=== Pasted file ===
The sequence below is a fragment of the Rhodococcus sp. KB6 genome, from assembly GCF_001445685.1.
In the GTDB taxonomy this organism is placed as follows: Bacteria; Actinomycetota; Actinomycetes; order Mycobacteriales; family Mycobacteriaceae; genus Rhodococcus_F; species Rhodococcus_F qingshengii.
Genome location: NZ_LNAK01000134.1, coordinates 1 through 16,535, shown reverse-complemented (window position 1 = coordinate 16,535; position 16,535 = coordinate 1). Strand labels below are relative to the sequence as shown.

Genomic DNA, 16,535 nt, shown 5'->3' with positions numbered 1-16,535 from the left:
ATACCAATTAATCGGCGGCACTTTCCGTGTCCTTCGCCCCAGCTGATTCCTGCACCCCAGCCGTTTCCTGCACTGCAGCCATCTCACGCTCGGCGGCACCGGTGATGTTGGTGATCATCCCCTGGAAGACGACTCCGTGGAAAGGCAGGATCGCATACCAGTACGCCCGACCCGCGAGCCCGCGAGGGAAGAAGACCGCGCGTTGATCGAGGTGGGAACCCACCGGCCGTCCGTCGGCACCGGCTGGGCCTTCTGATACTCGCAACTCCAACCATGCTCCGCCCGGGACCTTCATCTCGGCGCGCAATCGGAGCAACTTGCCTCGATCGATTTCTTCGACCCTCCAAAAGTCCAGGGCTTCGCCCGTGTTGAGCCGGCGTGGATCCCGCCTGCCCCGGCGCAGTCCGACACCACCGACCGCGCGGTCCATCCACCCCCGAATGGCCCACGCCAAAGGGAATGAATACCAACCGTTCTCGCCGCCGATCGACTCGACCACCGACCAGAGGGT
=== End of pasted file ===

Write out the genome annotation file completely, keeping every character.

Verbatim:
The sequence below is a fragment of the Rhodococcus sp. KB6 genome, from assembly GCF_001445685.1.
In the GTDB taxonomy this organism is placed as follows: Bacteria; Actinomycetota; Actinomycetes; order Mycobacteriales; family Mycobacteriaceae; genus Rhodococcus_F; species Rhodococcus_F qingshengii.
Genome location: NZ_LNAK01000134.1, coordinates 1 through 16,535, shown reverse-complemented (window position 1 = coordinate 16,535; position 16,535 = coordinate 1). Strand labels below are relative to the sequence as shown.

Genomic DNA, 16,535 nt, shown 5'->3' with positions numbered 1-16,535 from the left:
ATACCAATTAATCGGCGGCACTTTCCGTGTCCTTCGCCCCAGCTGATTCCTGCACCCCAGCCGTTTCCTGCACTGCAGCCATCTCACGCTCGGCGGCACCGGTGATGTTGGTGATCATCCCCTGGAAGACGACTCCGTGGAAAGGCAGGATCGCATACCAGTACGCCCGACCCGCGAGCCCGCGAGGGAAGAAGACCGCGCGTTGATCGAGGTGGGAACCCACCGGCCGTCCGTCGGCACCGGCTGGGCCTTCTGATACTCGCAACTCCAACCATGCTCCGCCCGGGACCTTCATCTCGGCGCGCAATCGGAGCAACTTGCCTCGATCGATTTCTTCGACCCTCCAAAAGTCCAGGGCTTCGCCCGTGTTGAGCCGGCGTGGATCCCGCCTGCCCCGGCGCAGTCCGACACCACCGACCGCGCGGTCCATCCACCCCCGAATGGCCCACGCCAAAGGGAATGAATACCAACCGTTCTCGCCGCCGATCGACTCGACCACCGACCAGAGGGT